You might think that this is because bachelors tend to have such terrible diets and in general live in their own filth, but that didn't seem to be the reason. You get the same results even in cases where singlehood didn't inspire health hazards like eating peanut butter out of the jar with your fingers, a lack of bathing or chronic overmasturbation. The marriage factor still shone through as having a clear impact on one's powers of recall, regardless of what else was going on.

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"I love y -- the kitchen counter! That's where I left my phone!"

Why? It might have something to do with this research, which seems to show that the frequent conversation shared by married couples helps both parties reinforce their brains and stimulate their memories. By getting a whole bunch of married couples to play a game that heavily involved memory tasks, researchers monitored how the couples helped each other to fill the holes in each other's memories. Why would this help their memories long term, when relying on Google to fill in those holes seems to hurt it? Science hasn't told us, but we're going to guess that the big difference between Google and a spouse is that Google doesn't get mad at you for asking it the same question five times in five days.

#1. Being Fat

As unfair as it is to those of us who like to fry our hamburgers in bacon grease, there aren't many advantages to being overweight. With all the well-known health effects (diabetes, heart disease, hypertension, etc.), there's a new one to add to the list: There's a close correlation between how fat you are and how crappy your memory is. Scientists don't know why.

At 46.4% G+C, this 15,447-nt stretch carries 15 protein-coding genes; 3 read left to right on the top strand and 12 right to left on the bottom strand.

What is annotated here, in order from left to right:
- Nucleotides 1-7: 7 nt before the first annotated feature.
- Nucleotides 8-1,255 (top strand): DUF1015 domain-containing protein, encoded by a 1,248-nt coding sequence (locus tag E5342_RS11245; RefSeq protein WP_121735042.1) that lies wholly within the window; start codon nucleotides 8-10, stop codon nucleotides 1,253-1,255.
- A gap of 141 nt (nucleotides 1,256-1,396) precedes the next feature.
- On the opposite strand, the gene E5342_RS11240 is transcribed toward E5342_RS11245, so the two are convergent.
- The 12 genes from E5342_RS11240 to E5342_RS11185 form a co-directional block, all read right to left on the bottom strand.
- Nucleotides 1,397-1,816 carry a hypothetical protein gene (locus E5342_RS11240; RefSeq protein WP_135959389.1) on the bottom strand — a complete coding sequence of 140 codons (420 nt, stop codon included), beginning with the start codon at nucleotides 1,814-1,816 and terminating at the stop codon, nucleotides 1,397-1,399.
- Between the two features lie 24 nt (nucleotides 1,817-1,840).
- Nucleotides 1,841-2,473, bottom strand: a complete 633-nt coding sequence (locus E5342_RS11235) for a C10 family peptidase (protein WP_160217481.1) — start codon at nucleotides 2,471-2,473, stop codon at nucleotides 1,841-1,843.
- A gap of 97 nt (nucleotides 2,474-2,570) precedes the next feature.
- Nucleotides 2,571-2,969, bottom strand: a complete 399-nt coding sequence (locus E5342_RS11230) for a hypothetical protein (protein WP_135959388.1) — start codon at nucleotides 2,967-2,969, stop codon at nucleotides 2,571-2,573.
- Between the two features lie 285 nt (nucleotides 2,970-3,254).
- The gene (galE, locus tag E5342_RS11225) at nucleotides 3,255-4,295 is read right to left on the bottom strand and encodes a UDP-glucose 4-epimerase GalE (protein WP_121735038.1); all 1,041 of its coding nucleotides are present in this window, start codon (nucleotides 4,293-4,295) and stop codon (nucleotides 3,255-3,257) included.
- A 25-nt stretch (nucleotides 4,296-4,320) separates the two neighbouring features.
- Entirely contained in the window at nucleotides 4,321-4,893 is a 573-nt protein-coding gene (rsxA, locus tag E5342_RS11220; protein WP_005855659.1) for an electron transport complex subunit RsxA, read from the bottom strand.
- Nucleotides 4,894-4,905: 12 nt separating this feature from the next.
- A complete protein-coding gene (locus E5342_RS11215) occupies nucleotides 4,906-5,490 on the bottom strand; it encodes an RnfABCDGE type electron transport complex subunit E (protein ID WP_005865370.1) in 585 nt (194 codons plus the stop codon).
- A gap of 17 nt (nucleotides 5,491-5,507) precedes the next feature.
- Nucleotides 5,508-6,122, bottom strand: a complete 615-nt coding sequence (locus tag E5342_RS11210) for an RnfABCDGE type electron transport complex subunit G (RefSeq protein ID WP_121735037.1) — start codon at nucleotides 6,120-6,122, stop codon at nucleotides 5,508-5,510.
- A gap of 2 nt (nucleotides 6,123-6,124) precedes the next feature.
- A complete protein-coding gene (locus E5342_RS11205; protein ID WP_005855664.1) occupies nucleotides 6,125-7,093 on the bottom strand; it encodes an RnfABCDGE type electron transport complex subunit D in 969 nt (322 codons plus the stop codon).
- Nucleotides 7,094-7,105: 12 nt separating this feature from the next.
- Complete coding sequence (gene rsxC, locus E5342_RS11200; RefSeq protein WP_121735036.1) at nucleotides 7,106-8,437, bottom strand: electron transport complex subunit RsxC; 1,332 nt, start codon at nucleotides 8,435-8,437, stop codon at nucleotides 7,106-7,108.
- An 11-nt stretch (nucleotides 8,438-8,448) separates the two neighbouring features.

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"Wait a tick. Am I in the bathroom?"

The tests are pretty cut-and-dry -- according to research conducted by the Women's Health Initiative, for every extra point on your body mass index, you lose one accompanying point on whatever scale they use to measure your memory power. (The Retentionator?) And this is after the researchers ruled out secondary explanations like having diabetes or high blood pressure. An obese person who is otherwise as healthy as Wolverine still suffers from this memory degradation effect.

One possible explanation links obesity with a lack of exercise, and thus with a lethargic and understimulated brain. Some tests on mice have discovered that, at least in rodents, an active exercise regimen stimulated the growth of brain tissue along with muscle tissue, so that as they got stronger they also got smarter, which makes us thankful that they were testing mice and not bears.

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"It's shouting trigonometry! Run!"

So that's it, right? Your hours of sitting sedentary in front of the computer is making your brain shrivel and soften along with your abs? Well, maybe not. Because some even weirder research has shown that people will experience the same improvement in memory if they just go ahead and get their stomach stapled. No exercise necessary -- just get the surgery and wait for the results.

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"Wait, this isn't my son. Thanks, surgery!"

So there you go, you have another good reason to lose weight! And to get a sex partner. And to stop using the Internet.

Thanks to Kristi Harrison for the research. S Peter Davis writes for Three Minute Philosophy and also has a Tumblr.

For more not-so-apparent side effects to watch out for, check out 6 Medication Side Effects Straight Out of a Horror Movie and 6 Bizarre Side Effects of Foods You Eat Every Day.

And stop by LinkSTORM to- wait what were we doing again?